Email Dan DeLuca Byard Lancaster, the prolific Philadelphia jazz saxophonist and multi-instrumentalist known for his avant-garde work in the early 1970s and more recently, his successful battles with SEPTA to be able to play his music on subway concourses, died on Thursday after a battle with cancer. He was 70.
In jazz, to be a bassist usually means playing in someone else's band. The bassist-as-bandleader is a fairly rare thing, with the torch being passed over the years from Charles Mingus to Ron Carter...and now to Philadelphia-born Christian McBride.
Not yet 40, McBride has become one of the most prolific performers in jazz. He's just released two new albums, each representing completely different takes on the form.--from NPR
Join Maureen Malloy from 6 to 8 pm for the second installment of the Jazz Up Close series from the Kimmel Center, celebrating "Killer Joe" himself, Benny Golson. Philadelphia-born Golson is known worldwide as a true jazz innovator - as a sax player and as a composer. He's also the only living artist to create eight jazz standards.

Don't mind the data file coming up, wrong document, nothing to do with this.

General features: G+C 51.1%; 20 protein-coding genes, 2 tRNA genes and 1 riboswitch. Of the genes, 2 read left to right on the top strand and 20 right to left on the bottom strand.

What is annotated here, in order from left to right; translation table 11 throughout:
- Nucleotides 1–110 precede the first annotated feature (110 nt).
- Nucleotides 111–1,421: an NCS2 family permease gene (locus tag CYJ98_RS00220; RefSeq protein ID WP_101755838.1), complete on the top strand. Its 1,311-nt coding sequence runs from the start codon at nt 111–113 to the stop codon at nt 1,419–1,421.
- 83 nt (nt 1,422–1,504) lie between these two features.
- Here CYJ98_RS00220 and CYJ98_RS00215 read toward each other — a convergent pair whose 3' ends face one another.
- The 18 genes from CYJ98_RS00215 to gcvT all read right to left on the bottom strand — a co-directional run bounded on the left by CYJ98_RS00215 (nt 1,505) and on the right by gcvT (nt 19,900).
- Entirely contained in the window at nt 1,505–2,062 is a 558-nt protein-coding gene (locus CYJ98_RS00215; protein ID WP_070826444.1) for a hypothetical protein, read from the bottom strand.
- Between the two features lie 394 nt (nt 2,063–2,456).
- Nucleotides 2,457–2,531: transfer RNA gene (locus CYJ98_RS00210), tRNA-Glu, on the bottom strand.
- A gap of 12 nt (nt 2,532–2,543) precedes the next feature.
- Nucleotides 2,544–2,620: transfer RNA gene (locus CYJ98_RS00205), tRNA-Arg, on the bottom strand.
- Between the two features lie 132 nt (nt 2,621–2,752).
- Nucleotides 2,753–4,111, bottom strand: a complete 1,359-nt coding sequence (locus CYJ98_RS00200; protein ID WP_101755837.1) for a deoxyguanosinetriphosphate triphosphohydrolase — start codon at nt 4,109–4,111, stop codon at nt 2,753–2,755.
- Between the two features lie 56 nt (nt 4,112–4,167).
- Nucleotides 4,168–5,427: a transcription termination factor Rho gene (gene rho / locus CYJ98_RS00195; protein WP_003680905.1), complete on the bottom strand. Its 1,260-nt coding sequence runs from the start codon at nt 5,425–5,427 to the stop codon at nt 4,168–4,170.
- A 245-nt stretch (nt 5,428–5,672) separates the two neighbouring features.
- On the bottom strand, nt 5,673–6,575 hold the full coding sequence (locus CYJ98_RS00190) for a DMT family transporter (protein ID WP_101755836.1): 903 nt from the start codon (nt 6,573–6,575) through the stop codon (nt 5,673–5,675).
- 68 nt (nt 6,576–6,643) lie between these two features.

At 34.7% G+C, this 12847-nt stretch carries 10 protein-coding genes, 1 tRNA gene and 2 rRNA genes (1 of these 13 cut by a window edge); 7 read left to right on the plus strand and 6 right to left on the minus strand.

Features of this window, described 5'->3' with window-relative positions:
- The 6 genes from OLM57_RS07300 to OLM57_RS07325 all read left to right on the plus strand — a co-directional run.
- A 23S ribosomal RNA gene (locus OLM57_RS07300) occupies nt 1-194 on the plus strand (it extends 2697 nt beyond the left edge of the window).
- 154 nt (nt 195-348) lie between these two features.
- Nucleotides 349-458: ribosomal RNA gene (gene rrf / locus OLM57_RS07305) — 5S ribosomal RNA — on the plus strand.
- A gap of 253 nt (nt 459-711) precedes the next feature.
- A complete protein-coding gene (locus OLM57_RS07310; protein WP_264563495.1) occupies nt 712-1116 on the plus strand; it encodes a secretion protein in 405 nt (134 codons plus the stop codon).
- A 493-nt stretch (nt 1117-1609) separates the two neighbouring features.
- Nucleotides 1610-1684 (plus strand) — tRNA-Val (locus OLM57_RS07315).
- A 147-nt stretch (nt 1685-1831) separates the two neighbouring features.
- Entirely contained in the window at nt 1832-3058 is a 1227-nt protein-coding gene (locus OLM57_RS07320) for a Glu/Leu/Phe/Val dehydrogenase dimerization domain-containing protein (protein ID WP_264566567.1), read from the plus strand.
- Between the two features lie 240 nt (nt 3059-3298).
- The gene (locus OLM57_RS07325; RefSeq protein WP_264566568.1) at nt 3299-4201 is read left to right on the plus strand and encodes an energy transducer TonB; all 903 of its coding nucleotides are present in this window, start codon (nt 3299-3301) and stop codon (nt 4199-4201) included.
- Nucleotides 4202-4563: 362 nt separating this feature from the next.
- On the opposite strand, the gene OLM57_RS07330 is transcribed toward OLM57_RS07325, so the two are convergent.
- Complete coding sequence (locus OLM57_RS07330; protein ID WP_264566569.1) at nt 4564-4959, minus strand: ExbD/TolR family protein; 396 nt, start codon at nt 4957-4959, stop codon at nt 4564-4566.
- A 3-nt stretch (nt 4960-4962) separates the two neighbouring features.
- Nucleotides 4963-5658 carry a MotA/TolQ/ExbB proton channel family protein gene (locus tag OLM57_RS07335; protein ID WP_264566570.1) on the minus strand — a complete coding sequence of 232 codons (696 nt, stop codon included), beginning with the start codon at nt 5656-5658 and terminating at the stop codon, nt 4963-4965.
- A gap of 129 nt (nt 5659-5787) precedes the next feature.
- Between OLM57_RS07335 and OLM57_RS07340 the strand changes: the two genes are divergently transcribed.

Join WRTI as we celebrate 91 years of Dave Brubeck! The birthday festivities kick off at 6 pm with Bob Perkins as he plays some of Brubeck's true classics, and some lesser-known (yet still magnificent) works. At 9 pm, Maureen Malloy will bring you Brubeck's live recordings, selections from performances with his sons, and other music from his sons' band, The Brubeck Brothers. The music of this groundbreaking pianist/composer will continue until 6 am.
The voice of jazz singer Stacey Kent has been compared to the taste of vermouth and the compositions of Erik Satie. Described as an irrepressible gamine, she's an American from New Jersey who now splits her time between Colorado and London. Kent's latest album springs from yet another national backdrop: France, where she's enjoyed particular fame and success. She sings the songs on Raconte-Moi entirely in French, trading between standards and a few new ones written just for her.--from NPR
Even if you're not into the trick-or-treat bag and have permanently had your fill of candy corn, you might dig the grave sounds of some wickedly good music. Here are five sides to help you light your jazz-o'-lantern with an otherworldly glow.--from NPR
There's an old saying that pays tribute to multi-talented people by suggesting that such people are larger than the sum of their parts. Read on and determine if this artist earns such credit.
As a child of four years, Torme made his debut as an entertainer when he performed an impromptu rendition of "You're Driving Me Crazy," at Chicago's famed Blackhawk restaurant. From that time on, his career - which saw him as a singer, drummer, pianist songwriter and actor - spanned 65 years.